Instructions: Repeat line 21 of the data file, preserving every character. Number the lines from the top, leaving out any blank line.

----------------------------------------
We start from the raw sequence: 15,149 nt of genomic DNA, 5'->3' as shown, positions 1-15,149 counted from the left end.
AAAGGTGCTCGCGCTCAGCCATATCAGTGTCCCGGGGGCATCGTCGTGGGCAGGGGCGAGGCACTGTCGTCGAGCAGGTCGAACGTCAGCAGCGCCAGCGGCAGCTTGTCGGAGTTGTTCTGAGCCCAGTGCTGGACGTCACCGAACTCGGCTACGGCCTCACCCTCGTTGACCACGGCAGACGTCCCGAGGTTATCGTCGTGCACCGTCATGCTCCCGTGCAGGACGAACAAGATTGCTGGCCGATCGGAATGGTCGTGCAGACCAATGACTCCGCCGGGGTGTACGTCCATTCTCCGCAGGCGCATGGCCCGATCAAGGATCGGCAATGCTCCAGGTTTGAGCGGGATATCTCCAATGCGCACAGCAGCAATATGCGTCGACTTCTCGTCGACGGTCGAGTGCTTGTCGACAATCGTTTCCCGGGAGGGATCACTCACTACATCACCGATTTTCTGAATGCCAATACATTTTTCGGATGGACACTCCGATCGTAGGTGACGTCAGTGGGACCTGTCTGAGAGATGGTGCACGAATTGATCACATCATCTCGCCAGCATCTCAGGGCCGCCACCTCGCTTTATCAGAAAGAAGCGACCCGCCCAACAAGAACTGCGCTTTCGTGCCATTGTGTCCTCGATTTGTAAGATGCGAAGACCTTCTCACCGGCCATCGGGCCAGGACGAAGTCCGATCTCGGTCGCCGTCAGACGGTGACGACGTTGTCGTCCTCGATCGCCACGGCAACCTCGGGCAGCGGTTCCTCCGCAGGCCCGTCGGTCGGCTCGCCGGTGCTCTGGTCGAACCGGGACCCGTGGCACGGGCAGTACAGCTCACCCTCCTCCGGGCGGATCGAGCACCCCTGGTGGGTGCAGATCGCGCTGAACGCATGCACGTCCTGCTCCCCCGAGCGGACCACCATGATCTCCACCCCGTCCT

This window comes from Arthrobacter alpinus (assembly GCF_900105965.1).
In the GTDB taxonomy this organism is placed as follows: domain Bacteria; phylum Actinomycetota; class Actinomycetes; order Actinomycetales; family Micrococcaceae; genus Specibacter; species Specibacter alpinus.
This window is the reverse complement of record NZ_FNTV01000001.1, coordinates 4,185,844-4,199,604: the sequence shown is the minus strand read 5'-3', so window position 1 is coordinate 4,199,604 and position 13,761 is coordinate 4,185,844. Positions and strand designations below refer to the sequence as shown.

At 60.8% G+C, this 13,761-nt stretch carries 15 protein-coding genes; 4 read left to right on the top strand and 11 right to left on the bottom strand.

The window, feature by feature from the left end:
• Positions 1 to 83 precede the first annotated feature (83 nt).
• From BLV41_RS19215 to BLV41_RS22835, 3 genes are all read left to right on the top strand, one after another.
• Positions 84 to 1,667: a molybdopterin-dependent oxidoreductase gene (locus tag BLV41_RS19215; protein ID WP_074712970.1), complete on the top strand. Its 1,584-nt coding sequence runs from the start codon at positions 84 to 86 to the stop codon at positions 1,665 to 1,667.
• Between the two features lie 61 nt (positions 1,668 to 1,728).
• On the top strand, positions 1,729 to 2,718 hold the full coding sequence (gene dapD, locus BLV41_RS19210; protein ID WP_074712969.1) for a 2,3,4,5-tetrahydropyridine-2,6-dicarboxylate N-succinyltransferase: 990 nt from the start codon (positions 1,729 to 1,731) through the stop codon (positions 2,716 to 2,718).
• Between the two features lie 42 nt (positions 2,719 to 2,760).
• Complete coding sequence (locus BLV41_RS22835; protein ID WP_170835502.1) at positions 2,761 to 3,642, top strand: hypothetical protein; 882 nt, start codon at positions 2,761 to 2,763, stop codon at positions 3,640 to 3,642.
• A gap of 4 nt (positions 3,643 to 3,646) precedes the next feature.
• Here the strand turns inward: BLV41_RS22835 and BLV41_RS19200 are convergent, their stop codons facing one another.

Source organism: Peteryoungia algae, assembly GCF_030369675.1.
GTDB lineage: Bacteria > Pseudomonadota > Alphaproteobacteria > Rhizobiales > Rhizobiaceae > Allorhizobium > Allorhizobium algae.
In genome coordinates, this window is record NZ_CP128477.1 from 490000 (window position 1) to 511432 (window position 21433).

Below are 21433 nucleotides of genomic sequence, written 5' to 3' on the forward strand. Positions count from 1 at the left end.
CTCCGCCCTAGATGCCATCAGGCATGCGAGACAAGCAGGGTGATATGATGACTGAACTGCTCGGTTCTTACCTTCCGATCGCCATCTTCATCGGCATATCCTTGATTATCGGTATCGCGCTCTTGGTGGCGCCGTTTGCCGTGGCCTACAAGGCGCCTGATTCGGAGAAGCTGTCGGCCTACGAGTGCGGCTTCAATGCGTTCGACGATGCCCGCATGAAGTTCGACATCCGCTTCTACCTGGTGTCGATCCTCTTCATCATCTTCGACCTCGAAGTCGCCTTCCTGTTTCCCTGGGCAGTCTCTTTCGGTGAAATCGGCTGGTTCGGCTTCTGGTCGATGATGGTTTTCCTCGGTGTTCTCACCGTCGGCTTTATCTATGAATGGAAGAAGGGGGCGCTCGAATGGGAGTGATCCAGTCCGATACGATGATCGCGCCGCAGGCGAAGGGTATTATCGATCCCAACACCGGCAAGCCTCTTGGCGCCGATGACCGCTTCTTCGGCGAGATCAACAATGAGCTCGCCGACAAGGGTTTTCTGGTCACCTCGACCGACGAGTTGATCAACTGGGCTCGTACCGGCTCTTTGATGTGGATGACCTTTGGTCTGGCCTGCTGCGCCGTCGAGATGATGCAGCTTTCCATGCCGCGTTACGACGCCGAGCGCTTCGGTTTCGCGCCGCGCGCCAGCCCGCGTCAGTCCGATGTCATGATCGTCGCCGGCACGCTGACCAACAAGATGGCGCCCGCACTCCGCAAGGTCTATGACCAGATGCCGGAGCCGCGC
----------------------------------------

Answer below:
CTCCGCCCTAGATGCCATCAGGCATGCGAGACAAGCAGGGTGATATGATGACTGAACTGCTCGGTTCTTACCTTCCGATCGCCATCTTCATCGGCATATCCTTGATTATCGGTATCGCGCTCTTGGTGGCGCCGTTTGCCGTGGCCTACAAGGCGCCTGATTCGGAGAAGCTGTCGGCCTACGAGTGCGGCTTCAATGCGTTCGACGATGCCCGCATGAAGTTCGACATCCGCTTCTACCTGGTGTCGATCCTCTTCATCATCTTCGACCTCGAAGTCGCCTTCCTGTTTCCCTGGGCAGTCTCTTTCGGTGAAATCGGCTGGTTCGGCTTCTGGTCGATGATGGTTTTCCTCGGTGTTCTCACCGTCGGCTTTATCTATGAATGGAAGAAGGGGGCGCTCGAATGGGAGTGATCCAGTCCGATACGATGATCGCGCCGCAGGCGAAGGGTATTATCGATCCCAACACCGGCAAGCCTCTTGGCGCCGATGACCGCTTCTTCGGCGAGATCAACAATGAGCTCGCCGACAAGGGTTTTCTGGTCACCTCGACCGACGAGTTGATCAACTGGGCTCGTACCGGCTCTTTGATGTGGATGACCTTTGGTCTGGCCTGCTGCGCCGTCGAGATGATGCAGCTTTCCATGCCGCGTTACGACGCCGAGCGCTTCGGTTTCGCGCCGCGCGCCAGCCCGCGTCAGTCCGATGTCATGATCGTCGCCGGCACGCTGACCAACAAGATGGCGCCCGCACTCCGCAAGGTCTATGACCAGATGCCGGAGCCGCGC